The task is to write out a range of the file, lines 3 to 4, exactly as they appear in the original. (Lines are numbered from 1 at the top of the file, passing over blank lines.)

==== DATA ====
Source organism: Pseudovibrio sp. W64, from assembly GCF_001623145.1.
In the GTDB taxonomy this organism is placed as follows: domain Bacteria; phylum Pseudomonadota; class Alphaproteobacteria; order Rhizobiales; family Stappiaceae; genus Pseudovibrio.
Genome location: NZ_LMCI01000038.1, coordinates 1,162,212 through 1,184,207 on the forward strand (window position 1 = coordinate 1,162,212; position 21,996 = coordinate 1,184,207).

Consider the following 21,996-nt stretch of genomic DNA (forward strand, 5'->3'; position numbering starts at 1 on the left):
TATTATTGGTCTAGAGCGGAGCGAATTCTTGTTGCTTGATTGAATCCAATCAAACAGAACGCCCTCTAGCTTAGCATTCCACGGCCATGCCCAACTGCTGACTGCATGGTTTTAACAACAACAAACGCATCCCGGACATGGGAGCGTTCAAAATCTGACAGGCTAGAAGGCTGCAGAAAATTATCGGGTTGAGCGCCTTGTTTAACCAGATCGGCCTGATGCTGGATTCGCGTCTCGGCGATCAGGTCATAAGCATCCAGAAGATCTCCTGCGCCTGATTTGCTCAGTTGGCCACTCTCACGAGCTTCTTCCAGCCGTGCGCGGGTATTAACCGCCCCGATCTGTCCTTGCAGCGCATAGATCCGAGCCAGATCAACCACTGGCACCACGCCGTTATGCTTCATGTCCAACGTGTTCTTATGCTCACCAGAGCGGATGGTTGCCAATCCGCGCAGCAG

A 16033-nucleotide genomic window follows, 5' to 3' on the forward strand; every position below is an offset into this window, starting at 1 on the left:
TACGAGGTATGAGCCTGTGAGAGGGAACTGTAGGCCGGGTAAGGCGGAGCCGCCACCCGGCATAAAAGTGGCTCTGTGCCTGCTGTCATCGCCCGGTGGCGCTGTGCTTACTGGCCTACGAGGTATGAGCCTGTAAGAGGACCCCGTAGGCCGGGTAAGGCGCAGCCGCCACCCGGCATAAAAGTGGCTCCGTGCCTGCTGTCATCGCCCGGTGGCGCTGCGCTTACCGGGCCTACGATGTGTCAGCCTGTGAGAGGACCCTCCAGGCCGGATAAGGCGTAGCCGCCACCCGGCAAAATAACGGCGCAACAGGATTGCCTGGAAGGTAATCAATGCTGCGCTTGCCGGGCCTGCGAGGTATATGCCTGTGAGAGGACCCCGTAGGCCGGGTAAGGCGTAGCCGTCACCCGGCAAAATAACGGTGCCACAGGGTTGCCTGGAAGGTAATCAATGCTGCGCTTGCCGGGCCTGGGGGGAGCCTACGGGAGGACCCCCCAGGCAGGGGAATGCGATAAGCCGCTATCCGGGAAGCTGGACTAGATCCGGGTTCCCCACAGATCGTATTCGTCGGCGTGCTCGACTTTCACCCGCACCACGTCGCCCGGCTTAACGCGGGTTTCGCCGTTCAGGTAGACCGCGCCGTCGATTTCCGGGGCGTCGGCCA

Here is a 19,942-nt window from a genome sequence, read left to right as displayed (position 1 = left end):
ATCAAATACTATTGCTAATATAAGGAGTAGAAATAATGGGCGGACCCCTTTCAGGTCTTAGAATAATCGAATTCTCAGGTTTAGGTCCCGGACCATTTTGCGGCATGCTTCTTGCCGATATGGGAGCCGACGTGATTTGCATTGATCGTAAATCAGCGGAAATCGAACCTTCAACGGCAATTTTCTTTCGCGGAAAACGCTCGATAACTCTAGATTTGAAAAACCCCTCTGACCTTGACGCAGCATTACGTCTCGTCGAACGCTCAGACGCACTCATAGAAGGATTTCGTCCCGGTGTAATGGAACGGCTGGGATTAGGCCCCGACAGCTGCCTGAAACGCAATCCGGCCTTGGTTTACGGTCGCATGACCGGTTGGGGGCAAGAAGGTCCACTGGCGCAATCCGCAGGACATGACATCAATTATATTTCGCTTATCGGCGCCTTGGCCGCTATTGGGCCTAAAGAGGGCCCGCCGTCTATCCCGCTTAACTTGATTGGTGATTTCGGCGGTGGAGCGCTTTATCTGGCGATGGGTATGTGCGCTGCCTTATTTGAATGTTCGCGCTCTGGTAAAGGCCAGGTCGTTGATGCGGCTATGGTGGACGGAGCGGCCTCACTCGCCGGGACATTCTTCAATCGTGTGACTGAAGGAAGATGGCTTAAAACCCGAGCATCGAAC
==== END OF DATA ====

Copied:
Genome location: NZ_LMCI01000038.1, coordinates 1,162,212 through 1,184,207 on the forward strand (window position 1 = coordinate 1,162,212; position 21,996 = coordinate 1,184,207).

Consider the following 21,996-nt stretch of genomic DNA (forward strand, 5'->3'; position numbering starts at 1 on the left):